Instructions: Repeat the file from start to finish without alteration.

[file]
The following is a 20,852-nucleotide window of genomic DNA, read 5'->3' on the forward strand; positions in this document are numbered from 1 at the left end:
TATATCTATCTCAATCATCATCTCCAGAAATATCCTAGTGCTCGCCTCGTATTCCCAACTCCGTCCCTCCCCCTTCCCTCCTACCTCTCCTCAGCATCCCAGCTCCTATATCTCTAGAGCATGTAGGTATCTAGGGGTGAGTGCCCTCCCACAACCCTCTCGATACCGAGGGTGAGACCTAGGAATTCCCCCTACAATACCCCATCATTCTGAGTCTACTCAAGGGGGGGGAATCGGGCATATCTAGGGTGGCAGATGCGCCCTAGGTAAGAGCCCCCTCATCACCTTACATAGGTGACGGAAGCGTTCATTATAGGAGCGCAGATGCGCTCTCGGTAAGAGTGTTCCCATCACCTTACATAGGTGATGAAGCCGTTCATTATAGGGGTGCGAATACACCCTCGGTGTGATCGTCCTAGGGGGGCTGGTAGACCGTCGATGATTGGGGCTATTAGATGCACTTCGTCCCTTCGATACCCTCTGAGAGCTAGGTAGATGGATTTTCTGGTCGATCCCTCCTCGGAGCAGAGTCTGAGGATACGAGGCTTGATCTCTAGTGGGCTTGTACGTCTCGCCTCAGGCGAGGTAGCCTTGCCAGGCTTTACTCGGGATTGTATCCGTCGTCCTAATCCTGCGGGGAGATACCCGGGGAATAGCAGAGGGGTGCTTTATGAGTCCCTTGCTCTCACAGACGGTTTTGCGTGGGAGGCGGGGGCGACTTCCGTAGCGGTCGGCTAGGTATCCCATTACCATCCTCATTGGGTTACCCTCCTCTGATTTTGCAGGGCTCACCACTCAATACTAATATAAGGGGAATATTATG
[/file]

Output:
The following is a 20,852-nucleotide window of genomic DNA, read 5'->3' on the forward strand; positions in this document are numbered from 1 at the left end:
TATATCTATCTCAATCATCATCTCCAGAAATATCCTAGTGCTCGCCTCGTATTCCCAACTCCGTCCCTCCCCCTTCCCTCCTACCTCTCCTCAGCATCCCAGCTCCTATATCTCTAGAGCATGTAGGTATCTAGGGGTGAGTGCCCTCCCACAACCCTCTCGATACCGAGGGTGAGACCTAGGAATTCCCCCTACAATACCCCATCATTCTGAGTCTACTCAAGGGGGGGGAATCGGGCATATCTAGGGTGGCAGATGCGCCCTAGGTAAGAGCCCCCTCATCACCTTACATAGGTGACGGAAGCGTTCATTATAGGAGCGCAGATGCGCTCTCGGTAAGAGTGTTCCCATCACCTTACATAGGTGATGAAGCCGTTCATTATAGGGGTGCGAATACACCCTCGGTGTGATCGTCCTAGGGGGGCTGGTAGACCGTCGATGATTGGGGCTATTAGATGCACTTCGTCCCTTCGATACCCTCTGAGAGCTAGGTAGATGGATTTTCTGGTCGATCCCTCCTCGGAGCAGAGTCTGAGGATACGAGGCTTGATCTCTAGTGGGCTTGTACGTCTCGCCTCAGGCGAGGTAGCCTTGCCAGGCTTTACTCGGGATTGTATCCGTCGTCCTAATCCTGCGGGGAGATACCCGGGGAATAGCAGAGGGGTGCTTTATGAGTCCCTTGCTCTCACAGACGGTTTTGCGTGGGAGGCGGGGGCGACTTCCGTAGCGGTCGGCTAGGTATCCCATTACCATCCTCATTGGGTTACCCTCCTCTGATTTTGCAGGGCTCACCACTCAATACTAATATAAGGGGAATATTATG